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Jewish Families in Stamford Hill - London' 'UK'

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This project collects information Of Jewish Families in Stamford Hill - London, United Kingdom


Stamford Hill is an area in Inner London, England, located about 5.5 miles north-east of Charing Cross. The neighbourhood is a sub-district of Hackney, the major component of the London Borough of Hackney, and is known for its Jewish Chasidic community, the largest concentration of Charedi Hasidic Jews in Europe.

Stamford Hill had many eminent Jewish residents, including the Montefiore family. Italian-born Moses Vita Montefiore (died 1789) was living there in 1763. His son Joseph (died 1804) married Rachel Mocatta, and his grandson Abraham Montefiore (died 1824) married Henrietta whose father, the financier Nathan Meyer Rothschild, lived near the modern Colberg Place from 1818 to 1835. The Montefiores' property a little further south was to be transformed by Abraham's grandson, Claude Montefiore, into Montefiore House school. With the increased development of the area, many distinguished families moved away: in 1842 there were few remaining of the wealthy Jews who had once settled in Hackney. The philanthropist and abolitionist MP Samuel Morley had a residence here from about 1860. The gardening writer and cottage gardener Margery Fish was born Margery Townshend in Stamford Hill in 1892.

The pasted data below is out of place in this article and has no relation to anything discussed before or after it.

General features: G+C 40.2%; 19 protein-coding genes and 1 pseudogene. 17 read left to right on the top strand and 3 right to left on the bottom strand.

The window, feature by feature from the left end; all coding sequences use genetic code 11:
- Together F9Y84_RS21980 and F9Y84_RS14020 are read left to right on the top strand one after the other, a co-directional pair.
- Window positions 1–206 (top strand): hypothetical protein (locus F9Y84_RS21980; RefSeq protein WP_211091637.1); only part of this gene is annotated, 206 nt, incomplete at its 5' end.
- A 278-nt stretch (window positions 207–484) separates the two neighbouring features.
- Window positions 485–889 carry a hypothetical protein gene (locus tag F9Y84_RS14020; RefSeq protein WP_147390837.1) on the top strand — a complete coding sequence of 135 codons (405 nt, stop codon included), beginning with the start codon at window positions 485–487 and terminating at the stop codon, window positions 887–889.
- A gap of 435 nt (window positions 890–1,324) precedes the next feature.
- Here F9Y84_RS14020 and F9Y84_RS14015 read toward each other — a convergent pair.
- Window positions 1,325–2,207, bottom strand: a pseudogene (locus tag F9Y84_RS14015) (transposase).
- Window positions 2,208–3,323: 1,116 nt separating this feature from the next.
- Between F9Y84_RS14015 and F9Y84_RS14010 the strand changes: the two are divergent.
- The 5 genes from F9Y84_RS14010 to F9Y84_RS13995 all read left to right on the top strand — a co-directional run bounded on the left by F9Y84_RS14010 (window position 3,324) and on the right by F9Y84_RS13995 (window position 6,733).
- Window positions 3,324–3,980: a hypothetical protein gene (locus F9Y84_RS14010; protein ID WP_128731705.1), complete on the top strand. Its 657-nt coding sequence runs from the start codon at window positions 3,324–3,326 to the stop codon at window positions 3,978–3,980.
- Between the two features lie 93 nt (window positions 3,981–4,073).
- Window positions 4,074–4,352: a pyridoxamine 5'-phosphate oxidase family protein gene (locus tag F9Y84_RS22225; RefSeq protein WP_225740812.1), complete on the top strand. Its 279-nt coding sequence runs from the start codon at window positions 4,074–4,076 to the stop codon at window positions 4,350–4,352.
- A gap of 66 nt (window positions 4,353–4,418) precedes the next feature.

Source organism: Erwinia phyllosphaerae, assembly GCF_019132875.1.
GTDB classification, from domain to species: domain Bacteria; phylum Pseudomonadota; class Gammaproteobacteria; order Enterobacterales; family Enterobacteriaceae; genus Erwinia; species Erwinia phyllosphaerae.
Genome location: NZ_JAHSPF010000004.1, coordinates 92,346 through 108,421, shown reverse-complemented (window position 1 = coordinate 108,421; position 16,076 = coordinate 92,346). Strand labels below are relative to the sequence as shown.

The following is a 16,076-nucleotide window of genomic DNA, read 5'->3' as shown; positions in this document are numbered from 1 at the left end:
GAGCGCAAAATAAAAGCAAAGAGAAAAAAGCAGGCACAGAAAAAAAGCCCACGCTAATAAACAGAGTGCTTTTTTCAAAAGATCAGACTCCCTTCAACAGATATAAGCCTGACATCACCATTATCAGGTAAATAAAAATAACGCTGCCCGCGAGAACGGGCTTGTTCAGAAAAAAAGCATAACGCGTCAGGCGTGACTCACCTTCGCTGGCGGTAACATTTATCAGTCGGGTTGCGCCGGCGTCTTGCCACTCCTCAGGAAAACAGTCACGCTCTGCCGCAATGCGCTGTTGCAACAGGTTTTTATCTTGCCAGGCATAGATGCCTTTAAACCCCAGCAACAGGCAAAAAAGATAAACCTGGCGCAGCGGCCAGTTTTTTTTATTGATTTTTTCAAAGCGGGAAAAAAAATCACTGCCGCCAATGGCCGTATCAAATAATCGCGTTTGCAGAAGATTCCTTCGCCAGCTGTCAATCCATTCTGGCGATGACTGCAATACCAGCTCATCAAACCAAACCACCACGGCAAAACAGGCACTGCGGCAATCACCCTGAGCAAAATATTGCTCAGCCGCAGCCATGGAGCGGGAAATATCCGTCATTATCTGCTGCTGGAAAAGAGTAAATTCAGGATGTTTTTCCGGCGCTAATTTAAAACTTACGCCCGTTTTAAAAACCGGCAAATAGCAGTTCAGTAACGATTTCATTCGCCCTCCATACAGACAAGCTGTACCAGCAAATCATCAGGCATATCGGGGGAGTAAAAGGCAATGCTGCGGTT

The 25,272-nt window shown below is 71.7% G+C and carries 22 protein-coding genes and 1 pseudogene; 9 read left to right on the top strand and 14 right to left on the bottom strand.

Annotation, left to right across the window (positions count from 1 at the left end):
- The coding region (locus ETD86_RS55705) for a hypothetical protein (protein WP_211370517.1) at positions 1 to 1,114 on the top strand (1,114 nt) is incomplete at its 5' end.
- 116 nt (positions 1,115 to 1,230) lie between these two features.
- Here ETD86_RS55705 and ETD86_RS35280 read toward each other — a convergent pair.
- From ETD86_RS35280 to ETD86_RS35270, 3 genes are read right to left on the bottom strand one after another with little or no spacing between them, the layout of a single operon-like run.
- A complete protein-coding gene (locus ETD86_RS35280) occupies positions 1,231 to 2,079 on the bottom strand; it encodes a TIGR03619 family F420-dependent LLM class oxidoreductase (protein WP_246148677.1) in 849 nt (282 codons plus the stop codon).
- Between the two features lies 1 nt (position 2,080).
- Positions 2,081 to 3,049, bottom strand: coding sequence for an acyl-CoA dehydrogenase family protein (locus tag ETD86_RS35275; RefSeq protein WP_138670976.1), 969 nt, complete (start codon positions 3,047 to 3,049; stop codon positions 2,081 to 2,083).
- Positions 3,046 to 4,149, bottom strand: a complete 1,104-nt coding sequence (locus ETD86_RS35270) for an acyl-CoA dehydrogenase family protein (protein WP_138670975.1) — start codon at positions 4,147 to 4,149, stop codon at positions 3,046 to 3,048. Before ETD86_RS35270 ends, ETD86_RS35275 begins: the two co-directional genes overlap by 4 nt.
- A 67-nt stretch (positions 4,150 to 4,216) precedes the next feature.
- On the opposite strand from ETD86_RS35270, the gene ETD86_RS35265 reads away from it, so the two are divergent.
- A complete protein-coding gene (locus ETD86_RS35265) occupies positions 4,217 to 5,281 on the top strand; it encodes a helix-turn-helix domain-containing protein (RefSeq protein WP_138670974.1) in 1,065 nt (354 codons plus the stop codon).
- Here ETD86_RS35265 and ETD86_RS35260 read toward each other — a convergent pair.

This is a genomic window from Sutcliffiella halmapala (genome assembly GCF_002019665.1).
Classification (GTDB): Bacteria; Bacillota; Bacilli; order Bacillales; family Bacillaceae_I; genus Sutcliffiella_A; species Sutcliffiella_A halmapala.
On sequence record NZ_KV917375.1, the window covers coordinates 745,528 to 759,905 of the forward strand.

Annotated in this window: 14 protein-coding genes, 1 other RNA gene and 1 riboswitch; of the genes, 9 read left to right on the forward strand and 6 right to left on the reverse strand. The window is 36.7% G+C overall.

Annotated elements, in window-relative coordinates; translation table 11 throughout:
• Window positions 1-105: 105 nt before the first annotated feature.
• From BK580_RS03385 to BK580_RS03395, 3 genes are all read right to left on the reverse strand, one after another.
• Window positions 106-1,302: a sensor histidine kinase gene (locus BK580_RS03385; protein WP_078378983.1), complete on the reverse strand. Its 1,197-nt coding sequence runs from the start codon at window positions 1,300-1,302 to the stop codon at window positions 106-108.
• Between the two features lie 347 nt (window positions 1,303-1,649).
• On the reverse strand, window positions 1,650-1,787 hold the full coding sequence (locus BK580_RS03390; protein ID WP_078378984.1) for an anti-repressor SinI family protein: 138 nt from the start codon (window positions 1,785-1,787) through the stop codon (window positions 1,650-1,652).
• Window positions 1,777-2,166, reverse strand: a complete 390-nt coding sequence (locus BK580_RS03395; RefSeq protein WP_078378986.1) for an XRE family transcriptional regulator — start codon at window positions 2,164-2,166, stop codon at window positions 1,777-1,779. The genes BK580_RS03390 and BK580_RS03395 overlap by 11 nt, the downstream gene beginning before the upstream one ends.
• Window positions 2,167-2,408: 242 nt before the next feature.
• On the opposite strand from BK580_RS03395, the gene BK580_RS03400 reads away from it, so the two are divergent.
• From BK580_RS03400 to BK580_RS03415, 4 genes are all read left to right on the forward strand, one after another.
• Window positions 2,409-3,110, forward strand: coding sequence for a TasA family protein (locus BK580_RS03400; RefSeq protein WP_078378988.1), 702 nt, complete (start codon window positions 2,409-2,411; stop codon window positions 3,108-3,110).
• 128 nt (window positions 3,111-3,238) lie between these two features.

From the 1880s, a new influx of Jews arrived from Stepney in the East End and, in 1915, the New Synagogue was transferred to Stamford Hill to serve this growing population. In 1926, the Union of Orthodox Hebrew Congregations was established in Stamford Hill, and this became a magnet for other strictly observant Jews, many fleeing Nazi persecution in the years before the Second World War.[12] Also, many Jewish families came to the area from other areas of London, refugees in their own way from bombing and post-war clearances for new housing. One of the early Hasidic leaders in Stamford Hill was the Shotzer Rebbe. The Hungarian uprising also led to an influx of Haredi Jews fleeing hardship under Soviet rule. Another notable Jewish resident from 1955 until his death in 2000, was the spiritual head of the Union of Orthodox Hebrew Congregations, Rabbi Chanoch Dov Padwa